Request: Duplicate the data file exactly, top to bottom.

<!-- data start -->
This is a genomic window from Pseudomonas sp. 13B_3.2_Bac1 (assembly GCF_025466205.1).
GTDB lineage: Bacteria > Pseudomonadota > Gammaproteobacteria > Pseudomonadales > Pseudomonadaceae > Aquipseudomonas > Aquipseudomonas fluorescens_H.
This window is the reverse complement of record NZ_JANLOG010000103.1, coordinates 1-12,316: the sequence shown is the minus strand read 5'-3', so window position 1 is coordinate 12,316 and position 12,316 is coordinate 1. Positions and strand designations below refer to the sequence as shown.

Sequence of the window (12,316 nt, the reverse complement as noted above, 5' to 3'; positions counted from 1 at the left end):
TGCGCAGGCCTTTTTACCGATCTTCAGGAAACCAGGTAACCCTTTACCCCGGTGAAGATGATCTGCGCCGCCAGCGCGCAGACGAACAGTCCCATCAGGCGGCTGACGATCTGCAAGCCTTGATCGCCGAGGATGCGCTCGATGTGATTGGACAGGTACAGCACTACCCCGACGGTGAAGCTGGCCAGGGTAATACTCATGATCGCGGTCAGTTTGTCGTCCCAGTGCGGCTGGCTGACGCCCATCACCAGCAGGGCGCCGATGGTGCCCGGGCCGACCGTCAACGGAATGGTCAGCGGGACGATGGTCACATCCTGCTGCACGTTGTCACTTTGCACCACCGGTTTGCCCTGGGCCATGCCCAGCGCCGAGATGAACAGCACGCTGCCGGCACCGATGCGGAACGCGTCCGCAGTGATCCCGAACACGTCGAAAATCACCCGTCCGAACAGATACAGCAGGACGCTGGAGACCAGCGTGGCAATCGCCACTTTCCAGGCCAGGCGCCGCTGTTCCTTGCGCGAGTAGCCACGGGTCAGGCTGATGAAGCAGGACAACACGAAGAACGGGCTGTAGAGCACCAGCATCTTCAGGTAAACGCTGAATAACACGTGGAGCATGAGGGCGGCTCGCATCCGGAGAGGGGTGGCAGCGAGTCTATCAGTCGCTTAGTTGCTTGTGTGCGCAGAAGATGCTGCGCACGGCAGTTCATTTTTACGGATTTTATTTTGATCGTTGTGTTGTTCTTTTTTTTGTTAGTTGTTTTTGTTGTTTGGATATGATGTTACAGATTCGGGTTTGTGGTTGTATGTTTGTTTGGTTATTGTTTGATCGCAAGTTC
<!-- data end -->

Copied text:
This is a genomic window from Pseudomonas sp. 13B_3.2_Bac1 (assembly GCF_025466205.1).
GTDB lineage: Bacteria > Pseudomonadota > Gammaproteobacteria > Pseudomonadales > Pseudomonadaceae > Aquipseudomonas > Aquipseudomonas fluorescens_H.
This window is the reverse complement of record NZ_JANLOG010000103.1, coordinates 1-12,316: the sequence shown is the minus strand read 5'-3', so window position 1 is coordinate 12,316 and position 12,316 is coordinate 1. Positions and strand designations below refer to the sequence as shown.

Sequence of the window (12,316 nt, the reverse complement as noted above, 5' to 3'; positions counted from 1 at the left end):
TGCGCAGGCCTTTTTACCGATCTTCAGGAAACCAGGTAACCCTTTACCCCGGTGAAGATGATCTGCGCCGCCAGCGCGCAGACGAACAGTCCCATCAGGCGGCTGACGATCTGCAAGCCTTGATCGCCGAGGATGCGCTCGATGTGATTGGACAGGTACAGCACTACCCCGACGGTGAAGCTGGCCAGGGTAATACTCATGATCGCGGTCAGTTTGTCGTCCCAGTGCGGCTGGCTGACGCCCATCACCAGCAGGGCGCCGATGGTGCCCGGGCCGACCGTCAACGGAATGGTCAGCGGGACGATGGTCACATCCTGCTGCACGTTGTCACTTTGCACCACCGGTTTGCCCTGGGCCATGCCCAGCGCCGAGATGAACAGCACGCTGCCGGCACCGATGCGGAACGCGTCCGCAGTGATCCCGAACACGTCGAAAATCACCCGTCCGAACAGATACAGCAGGACGCTGGAGACCAGCGTGGCAATCGCCACTTTCCAGGCCAGGCGCCGCTGTTCCTTGCGCGAGTAGCCACGGGTCAGGCTGATGAAGCAGGACAACACGAAGAACGGGCTGTAGAGCACCAGCATCTTCAGGTAAACGCTGAATAACACGTGGAGCATGAGGGCGGCTCGCATCCGGAGAGGGGTGGCAGCGAGTCTATCAGTCGCTTAGTTGCTTGTGTGCGCAGAAGATGCTGCGCACGGCAGTTCATTTTTACGGATTTTATTTTGATCGTTGTGTTGTTCTTTTTTTTGTTAGTTGTTTTTGTTGTTTGGATATGATGTTACAGATTCGGGTTTGTGGTTGTATGTTTGTTTGGTTATTGTTTGATCGCAAGTTC